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Barclays pans Apache, sets aggressive price target for Diamondback

Investment bank Barclays initiated coverage of several Permian Basin-focused oil and gas producers, lauding Diamondback Energy Inc.'s finances and asset base while coming down hard on Apache Corp. and its Alpine High shale play.

Barclays initiated Apache — which has focused much of its operating capital for 2019 on the Permian Basin, including a nearly exclusive position in the Alpine High with an "underweight" rating and a $29 price target. Apache shares closed at $31.75 on Jan. 15.

The financial firm said Apache "screens below-average" in several critical metrics, including 2019 cash flow and leverage. Barclays also gave a fairly dour assessment of the Alpine High, which is already unpopular among analysts due to its large gas content.

"We also ran comparative single well economics on our Alpine High type curve vs. [Apache's] reported economics vs. the economics of our other Reeves County type curves in the Delaware Basin. We are on the low end of [management's] estimates," Barclays said in its research note on North American oil and gas producers, adding that Apache would see internal rates of return of just 32% to 42% at a $3/Mcf gas price at the Henry Hub and $50 per barrel for West Texas Intermediate crude.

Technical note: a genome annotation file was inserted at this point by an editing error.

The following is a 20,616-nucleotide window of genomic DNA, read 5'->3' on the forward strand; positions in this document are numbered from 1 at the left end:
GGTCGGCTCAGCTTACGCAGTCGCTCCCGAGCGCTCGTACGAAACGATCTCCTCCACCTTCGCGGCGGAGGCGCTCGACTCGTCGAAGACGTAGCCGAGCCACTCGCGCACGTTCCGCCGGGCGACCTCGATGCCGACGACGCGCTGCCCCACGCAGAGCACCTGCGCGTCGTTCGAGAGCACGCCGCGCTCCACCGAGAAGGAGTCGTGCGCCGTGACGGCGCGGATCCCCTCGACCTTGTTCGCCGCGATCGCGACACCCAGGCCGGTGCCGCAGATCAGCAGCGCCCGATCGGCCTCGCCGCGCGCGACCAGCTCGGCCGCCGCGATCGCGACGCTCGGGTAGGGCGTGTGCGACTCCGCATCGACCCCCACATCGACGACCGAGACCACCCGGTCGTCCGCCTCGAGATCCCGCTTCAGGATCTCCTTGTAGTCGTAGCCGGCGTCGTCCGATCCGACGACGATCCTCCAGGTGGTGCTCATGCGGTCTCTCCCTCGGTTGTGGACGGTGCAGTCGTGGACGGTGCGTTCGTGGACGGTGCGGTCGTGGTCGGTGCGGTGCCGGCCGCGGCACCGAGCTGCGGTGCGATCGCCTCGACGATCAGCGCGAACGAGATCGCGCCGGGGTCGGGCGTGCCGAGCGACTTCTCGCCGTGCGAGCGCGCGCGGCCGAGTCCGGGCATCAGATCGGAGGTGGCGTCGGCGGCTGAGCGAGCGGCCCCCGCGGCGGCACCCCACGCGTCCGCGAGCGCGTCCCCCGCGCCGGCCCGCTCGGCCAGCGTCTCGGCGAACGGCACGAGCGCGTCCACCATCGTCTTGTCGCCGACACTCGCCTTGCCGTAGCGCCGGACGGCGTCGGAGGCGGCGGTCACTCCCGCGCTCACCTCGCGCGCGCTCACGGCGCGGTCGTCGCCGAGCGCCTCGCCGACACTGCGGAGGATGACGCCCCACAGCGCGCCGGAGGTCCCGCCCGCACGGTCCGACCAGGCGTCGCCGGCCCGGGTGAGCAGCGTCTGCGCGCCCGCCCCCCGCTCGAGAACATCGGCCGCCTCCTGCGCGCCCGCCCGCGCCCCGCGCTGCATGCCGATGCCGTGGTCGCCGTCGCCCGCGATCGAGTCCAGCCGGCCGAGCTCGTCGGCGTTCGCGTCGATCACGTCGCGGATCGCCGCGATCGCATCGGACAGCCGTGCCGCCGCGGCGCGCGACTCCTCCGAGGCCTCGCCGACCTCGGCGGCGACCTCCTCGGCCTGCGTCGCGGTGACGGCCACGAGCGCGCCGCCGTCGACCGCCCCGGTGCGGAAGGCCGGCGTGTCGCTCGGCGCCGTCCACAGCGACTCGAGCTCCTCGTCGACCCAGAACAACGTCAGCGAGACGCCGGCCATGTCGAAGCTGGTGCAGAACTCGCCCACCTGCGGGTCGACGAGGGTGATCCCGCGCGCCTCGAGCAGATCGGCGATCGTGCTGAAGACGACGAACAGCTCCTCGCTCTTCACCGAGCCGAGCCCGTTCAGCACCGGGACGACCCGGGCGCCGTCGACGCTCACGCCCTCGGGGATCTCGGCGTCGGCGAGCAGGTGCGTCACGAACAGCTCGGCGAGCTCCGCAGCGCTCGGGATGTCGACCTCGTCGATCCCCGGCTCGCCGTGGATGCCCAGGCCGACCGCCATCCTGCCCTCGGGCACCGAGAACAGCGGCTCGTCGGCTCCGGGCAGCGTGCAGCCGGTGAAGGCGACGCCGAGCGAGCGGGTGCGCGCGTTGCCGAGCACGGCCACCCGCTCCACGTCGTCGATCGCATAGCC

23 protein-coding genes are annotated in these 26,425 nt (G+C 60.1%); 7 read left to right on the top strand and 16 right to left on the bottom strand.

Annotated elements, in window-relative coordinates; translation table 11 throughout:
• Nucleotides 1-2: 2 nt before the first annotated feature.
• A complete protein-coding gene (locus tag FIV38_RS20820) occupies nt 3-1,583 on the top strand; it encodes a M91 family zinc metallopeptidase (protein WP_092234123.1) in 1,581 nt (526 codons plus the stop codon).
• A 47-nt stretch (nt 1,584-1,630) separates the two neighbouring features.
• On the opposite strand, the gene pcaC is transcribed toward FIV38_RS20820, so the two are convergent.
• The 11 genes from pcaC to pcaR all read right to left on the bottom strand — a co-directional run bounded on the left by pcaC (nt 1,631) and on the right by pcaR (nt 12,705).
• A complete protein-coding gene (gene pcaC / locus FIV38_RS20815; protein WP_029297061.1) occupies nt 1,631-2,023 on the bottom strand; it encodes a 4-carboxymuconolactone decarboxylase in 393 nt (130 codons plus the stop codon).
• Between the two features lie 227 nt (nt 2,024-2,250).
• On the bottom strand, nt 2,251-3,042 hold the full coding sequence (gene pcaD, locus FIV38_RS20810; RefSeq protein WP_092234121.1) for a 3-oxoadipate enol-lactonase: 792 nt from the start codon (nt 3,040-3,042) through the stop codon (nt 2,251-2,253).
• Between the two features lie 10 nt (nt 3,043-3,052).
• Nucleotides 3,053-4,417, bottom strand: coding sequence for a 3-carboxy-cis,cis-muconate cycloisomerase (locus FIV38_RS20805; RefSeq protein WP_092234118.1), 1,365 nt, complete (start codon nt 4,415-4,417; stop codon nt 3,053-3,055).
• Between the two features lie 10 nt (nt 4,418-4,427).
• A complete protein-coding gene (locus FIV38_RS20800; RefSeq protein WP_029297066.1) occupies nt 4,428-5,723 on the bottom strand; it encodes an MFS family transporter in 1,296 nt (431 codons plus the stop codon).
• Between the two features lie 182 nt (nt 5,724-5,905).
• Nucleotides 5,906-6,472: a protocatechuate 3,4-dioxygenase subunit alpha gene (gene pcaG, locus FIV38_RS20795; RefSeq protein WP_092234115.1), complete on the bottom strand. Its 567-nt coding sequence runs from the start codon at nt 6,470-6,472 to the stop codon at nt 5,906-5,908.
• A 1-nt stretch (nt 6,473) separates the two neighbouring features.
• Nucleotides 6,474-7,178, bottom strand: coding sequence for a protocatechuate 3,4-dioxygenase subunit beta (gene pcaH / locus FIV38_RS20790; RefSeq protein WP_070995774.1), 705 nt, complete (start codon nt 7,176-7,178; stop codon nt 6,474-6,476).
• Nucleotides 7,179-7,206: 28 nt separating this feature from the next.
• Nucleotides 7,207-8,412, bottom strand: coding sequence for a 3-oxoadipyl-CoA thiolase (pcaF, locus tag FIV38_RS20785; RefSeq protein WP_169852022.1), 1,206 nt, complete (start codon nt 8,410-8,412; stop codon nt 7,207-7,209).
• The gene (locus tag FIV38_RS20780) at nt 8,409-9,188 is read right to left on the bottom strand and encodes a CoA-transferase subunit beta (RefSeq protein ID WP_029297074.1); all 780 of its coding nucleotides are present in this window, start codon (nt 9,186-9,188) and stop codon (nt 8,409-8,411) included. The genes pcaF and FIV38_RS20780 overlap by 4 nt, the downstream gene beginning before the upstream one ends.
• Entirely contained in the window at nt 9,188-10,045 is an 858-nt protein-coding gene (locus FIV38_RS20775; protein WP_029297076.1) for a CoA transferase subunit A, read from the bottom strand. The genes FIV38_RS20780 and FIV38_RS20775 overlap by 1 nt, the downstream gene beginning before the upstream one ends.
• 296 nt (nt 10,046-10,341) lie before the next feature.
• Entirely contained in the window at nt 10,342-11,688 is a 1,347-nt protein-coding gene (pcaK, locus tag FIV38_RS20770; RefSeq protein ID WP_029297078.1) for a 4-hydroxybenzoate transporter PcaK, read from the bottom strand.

In a debate over which pure-play Permian producer it likes better, Barclays came down on the side of Concho Resources Inc. over Pioneer Natural Resources Co. The firm said it had preferred Pioneer due to its superior pricing exposure and higher net asset value but is boosting Concho now due to the belief that the company will have greater free cash flow.

"We are upgrading [Concho] from equal weight to overweight based on its ability to generate multi-year free cash flow and mid-teens oil growth even in a $50 WTI flat price environment and now prefer [Concho] over [Pioneer]," Barclays said. "Under the same scenario, we see [Pioneer] also achieving mid-teens oil growth."

The firm still said both companies are "core Permian holdings," and Pioneer could benefit from its announced $2 billion share buyback program, which could force the company to exhibit more capital discipline.

Barclays had positive words in initiating coverage of Diamondback, calling the Permian-only producer a "category killer" for its superior returns and ability to rapidly adjust to changing conditions even after a rapid buildup. The firm gave Diamondback an "overweight" rating and a $189 target as it praised the company for dropping three rigs as oil prices dropped to stay within cash flow. Diamondback shares closed at $105.01 on Jan. 15.

"[Diamondback] checks the box in all the right places, including screening well on fundamental metrics such as having low cash operating costs, top-tier EBITDAX margins, a strong balance sheet and a high quality asset base," Barclays said.